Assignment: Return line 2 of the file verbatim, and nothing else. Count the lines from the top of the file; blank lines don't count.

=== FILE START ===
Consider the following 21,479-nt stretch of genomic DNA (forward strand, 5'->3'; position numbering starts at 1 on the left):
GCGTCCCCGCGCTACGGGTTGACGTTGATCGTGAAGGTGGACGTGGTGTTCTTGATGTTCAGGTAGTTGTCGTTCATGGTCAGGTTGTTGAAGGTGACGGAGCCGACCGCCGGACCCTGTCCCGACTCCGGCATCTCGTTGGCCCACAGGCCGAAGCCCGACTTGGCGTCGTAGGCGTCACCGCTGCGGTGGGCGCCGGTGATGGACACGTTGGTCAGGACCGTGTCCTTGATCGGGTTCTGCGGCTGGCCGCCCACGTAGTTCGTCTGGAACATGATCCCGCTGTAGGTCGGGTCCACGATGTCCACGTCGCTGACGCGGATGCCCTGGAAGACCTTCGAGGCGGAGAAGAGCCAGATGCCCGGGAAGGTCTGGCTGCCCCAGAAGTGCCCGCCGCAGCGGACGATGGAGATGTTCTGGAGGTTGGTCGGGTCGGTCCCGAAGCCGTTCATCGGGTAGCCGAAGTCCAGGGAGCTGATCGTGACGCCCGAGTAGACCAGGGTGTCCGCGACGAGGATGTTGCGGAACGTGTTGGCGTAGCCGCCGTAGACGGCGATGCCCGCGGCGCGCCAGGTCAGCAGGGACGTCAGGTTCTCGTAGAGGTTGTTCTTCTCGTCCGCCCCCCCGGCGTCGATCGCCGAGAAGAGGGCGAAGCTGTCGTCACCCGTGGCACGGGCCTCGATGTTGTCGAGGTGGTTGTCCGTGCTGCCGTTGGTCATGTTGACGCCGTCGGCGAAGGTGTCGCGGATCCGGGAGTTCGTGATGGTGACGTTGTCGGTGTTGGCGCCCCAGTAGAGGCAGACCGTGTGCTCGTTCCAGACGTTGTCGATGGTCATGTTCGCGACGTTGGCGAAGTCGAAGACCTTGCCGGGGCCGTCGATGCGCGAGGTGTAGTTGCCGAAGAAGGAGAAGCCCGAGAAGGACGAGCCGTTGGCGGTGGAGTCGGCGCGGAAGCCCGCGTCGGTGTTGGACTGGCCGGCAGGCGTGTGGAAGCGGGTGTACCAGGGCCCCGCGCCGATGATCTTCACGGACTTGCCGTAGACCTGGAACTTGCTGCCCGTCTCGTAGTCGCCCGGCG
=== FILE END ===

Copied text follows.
GCGTCCCCGCGCTACGGGTTGACGTTGATCGTGAAGGTGGACGTGGTGTTCTTGATGTTCAGGTAGTTGTCGTTCATGGTCAGGTTGTTGAAGGTGACGGAGCCGACCGCCGGACCCTGTCCCGACTCCGGCATCTCGTTGGCCCACAGGCCGAAGCCCGACTTGGCGTCGTAGGCGTCACCGCTGCGGTGGGCGCCGGTGATGGACACGTTGGTCAGGACCGTGTCCTTGATCGGGTTCTGCGGCTGGCCGCCCACGTAGTTCGTCTGGAACATGATCCCGCTGTAGGTCGGGTCCACGATGTCCACGTCGCTGACGCGGATGCCCTGGAAGACCTTCGAGGCGGAGAAGAGCCAGATGCCCGGGAAGGTCTGGCTGCCCCAGAAGTGCCCGCCGCAGCGGACGATGGAGATGTTCTGGAGGTTGGTCGGGTCGGTCCCGAAGCCGTTCATCGGGTAGCCGAAGTCCAGGGAGCTGATCGTGACGCCCGAGTAGACCAGGGTGTCCGCGACGAGGATGTTGCGGAACGTGTTGGCGTAGCCGCCGTAGACGGCGATGCCCGCGGCGCGCCAGGTCAGCAGGGACGTCAGGTTCTCGTAGAGGTTGTTCTTCTCGTCCGCCCCCCCGGCGTCGATCGCCGAGAAGAGGGCGAAGCTGTCGTCACCCGTGGCACGGGCCTCGATGTTGTCGAGGTGGTTGTCCGTGCTGCCGTTGGTCATGTTGACGCCGTCGGCGAAGGTGTCGCGGATCCGGGAGTTCGTGATGGTGACGTTGTCGGTGTTGGCGCCCCAGTAGAGGCAGACCGTGTGCTCGTTCCAGACGTTGTCGATGGTCATGTTCGCGACGTTGGCGAAGTCGAAGACCTTGCCGGGGCCGTCGATGCGCGAGGTGTAGTTGCCGAAGAAGGAGAAGCCCGAGAAGGACGAGCCGTTGGCGGTGGAGTCGGCGCGGAAGCCCGCGTCGGTGTTGGACTGGCCGGCAGGCGTGTGGAAGCGGGTGTACCAGGGCCCCGCGCCGATGATCTTCACGGACTTGCCGTAGACCTGGAACTTGCTGCCCGTCTCGTAGTCGCCCGGCG